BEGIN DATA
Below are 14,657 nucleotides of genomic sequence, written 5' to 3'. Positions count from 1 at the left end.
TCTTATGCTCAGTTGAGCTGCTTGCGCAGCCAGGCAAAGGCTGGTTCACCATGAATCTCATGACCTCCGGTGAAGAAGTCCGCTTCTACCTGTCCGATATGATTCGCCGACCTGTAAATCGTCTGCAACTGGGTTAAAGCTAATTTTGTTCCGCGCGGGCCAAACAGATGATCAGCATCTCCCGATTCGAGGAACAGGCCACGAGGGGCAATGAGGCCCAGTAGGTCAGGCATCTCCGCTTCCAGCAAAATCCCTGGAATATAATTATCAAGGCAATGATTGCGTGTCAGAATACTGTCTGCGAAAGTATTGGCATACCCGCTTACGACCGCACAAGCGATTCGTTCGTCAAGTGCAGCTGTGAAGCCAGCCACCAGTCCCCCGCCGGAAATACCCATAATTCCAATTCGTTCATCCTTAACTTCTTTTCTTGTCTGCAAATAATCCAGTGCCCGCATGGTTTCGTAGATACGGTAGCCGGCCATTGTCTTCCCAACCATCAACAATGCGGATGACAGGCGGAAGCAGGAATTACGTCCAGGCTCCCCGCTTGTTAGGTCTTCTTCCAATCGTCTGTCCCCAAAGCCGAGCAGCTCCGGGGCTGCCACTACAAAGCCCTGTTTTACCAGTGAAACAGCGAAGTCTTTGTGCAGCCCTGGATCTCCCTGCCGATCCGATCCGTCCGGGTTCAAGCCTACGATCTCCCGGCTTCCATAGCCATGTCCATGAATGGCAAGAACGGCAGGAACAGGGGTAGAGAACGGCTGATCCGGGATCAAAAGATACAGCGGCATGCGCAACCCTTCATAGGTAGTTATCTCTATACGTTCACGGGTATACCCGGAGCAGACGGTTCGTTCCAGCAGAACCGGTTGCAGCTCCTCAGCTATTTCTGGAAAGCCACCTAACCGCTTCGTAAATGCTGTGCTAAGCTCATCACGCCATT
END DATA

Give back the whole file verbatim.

Below are 14,657 nucleotides of genomic sequence, written 5' to 3'. Positions count from 1 at the left end.
TCTTATGCTCAGTTGAGCTGCTTGCGCAGCCAGGCAAAGGCTGGTTCACCATGAATCTCATGACCTCCGGTGAAGAAGTCCGCTTCTACCTGTCCGATATGATTCGCCGACCTGTAAATCGTCTGCAACTGGGTTAAAGCTAATTTTGTTCCGCGCGGGCCAAACAGATGATCAGCATCTCCCGATTCGAGGAACAGGCCACGAGGGGCAATGAGGCCCAGTAGGTCAGGCATCTCCGCTTCCAGCAAAATCCCTGGAATATAATTATCAAGGCAATGATTGCGTGTCAGAATACTGTCTGCGAAAGTATTGGCATACCCGCTTACGACCGCACAAGCGATTCGTTCGTCAAGTGCAGCTGTGAAGCCAGCCACCAGTCCCCCGCCGGAAATACCCATAATTCCAATTCGTTCATCCTTAACTTCTTTTCTTGTCTGCAAATAATCCAGTGCCCGCATGGTTTCGTAGATACGGTAGCCGGCCATTGTCTTCCCAACCATCAACAATGCGGATGACAGGCGGAAGCAGGAATTACGTCCAGGCTCCCCGCTTGTTAGGTCTTCTTCCAATCGTCTGTCCCCAAAGCCGAGCAGCTCCGGGGCTGCCACTACAAAGCCCTGTTTTACCAGTGAAACAGCGAAGTCTTTGTGCAGCCCTGGATCTCCCTGCCGATCCGATCCGTCCGGGTTCAAGCCTACGATCTCCCGGCTTCCATAGCCATGTCCATGAATGGCAAGAACGGCAGGAACAGGGGTAGAGAACGGCTGATCCGGGATCAAAAGATACAGCGGCATGCGCAACCCTTCATAGGTAGTTATCTCTATACGTTCACGGGTATACCCGGAGCAGACGGTTCGTTCCAGCAGAACCGGTTGCAGCTCCTCAGCTATTTCTGGAAAGCCACCTAACCGCTTCGTAAATGCTGTGCTAAGCTCATCACGCCATT